——————————————————–
    I looked for any local polling that’s been done to see if her opinion is backed by an empirical evidence.

    Is today’s marginal poll split into seats so that I can take a look at NH-N & NH-S?

    Do you have anything from actual polls, DWIN?

  28. Eoin,

    You’ve got to compare polls on a like for like basis.

    BPIX and Com Res show no change in the lead, ICM show the Conservative lead rising by 4%, Yougov show it dropping by 2%.

    The overall crude polling average since the start of the campaign is a Conservative lead of 8.2%, which is essentially unchanged on last week.

  29. And WRT Yougov/BPIX, BPIX steadfastly refuse to give any details of their workings, so we don’t know why the come up with different results from Yougov.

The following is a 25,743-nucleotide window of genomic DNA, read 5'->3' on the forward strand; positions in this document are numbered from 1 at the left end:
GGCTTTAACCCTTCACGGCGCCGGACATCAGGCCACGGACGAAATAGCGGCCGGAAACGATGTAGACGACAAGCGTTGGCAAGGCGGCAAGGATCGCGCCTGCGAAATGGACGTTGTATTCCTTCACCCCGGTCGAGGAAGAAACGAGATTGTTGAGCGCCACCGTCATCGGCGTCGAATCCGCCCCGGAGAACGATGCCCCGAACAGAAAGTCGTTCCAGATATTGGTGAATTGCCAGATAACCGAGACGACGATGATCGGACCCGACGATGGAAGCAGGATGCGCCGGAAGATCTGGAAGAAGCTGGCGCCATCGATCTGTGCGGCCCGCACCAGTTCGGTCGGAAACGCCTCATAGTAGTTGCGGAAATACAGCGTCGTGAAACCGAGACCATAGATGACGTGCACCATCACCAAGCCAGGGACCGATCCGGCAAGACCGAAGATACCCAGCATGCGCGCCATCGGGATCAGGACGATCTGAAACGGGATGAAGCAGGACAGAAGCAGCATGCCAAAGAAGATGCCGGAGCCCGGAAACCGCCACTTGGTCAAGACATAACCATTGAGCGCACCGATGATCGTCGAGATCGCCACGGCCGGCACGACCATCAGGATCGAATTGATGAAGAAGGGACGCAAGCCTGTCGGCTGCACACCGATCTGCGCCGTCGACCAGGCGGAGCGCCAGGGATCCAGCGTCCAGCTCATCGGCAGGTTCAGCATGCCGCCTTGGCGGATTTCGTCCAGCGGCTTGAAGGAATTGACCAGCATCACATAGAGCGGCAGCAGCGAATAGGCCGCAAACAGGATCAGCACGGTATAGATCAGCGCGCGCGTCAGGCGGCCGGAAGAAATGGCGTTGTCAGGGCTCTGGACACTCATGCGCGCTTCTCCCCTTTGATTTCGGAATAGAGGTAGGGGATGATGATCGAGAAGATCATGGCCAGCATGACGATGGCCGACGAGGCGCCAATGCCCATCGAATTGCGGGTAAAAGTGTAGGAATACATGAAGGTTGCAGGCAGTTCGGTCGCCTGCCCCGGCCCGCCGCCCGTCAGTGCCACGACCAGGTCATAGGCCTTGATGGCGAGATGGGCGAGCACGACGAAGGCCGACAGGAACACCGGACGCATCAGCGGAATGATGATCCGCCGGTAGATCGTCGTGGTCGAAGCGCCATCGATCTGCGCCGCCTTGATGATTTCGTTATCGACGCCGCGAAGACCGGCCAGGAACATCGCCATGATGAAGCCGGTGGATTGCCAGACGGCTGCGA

but in any case, a result of 38/31 is well within the margin or error of 40/32

  30. @Amber I live in Northampton South and the chances, based on canvass returns is for a large tory majority. The LD are not popular as they have jacked up parking charges and are proposing a ruinous new town centre scheme.

  31. I can’t find Normanton on AW’s maps. Has anyone else? I click all round the area on the little red blobs and find his wife’s seat but not his. Was he omitted?

    BTW, has Amber realised what as basket case of a seat Northampton South is?

  32. Eoin – as Sean says, we don’t know, as we don’t actually know what BPIX do with the data. Note that it is not the same data, it is a seperate dataset drawn from YouGov’s panel, so one explanation is same error.

  33. Have seen the summary of pollsters in the Independent and all (bar one) are suggesting a conservative majority of between 10 and 40 seats.

    Unless the leader TV debates throw up something special, I think a tory majority is inevitable.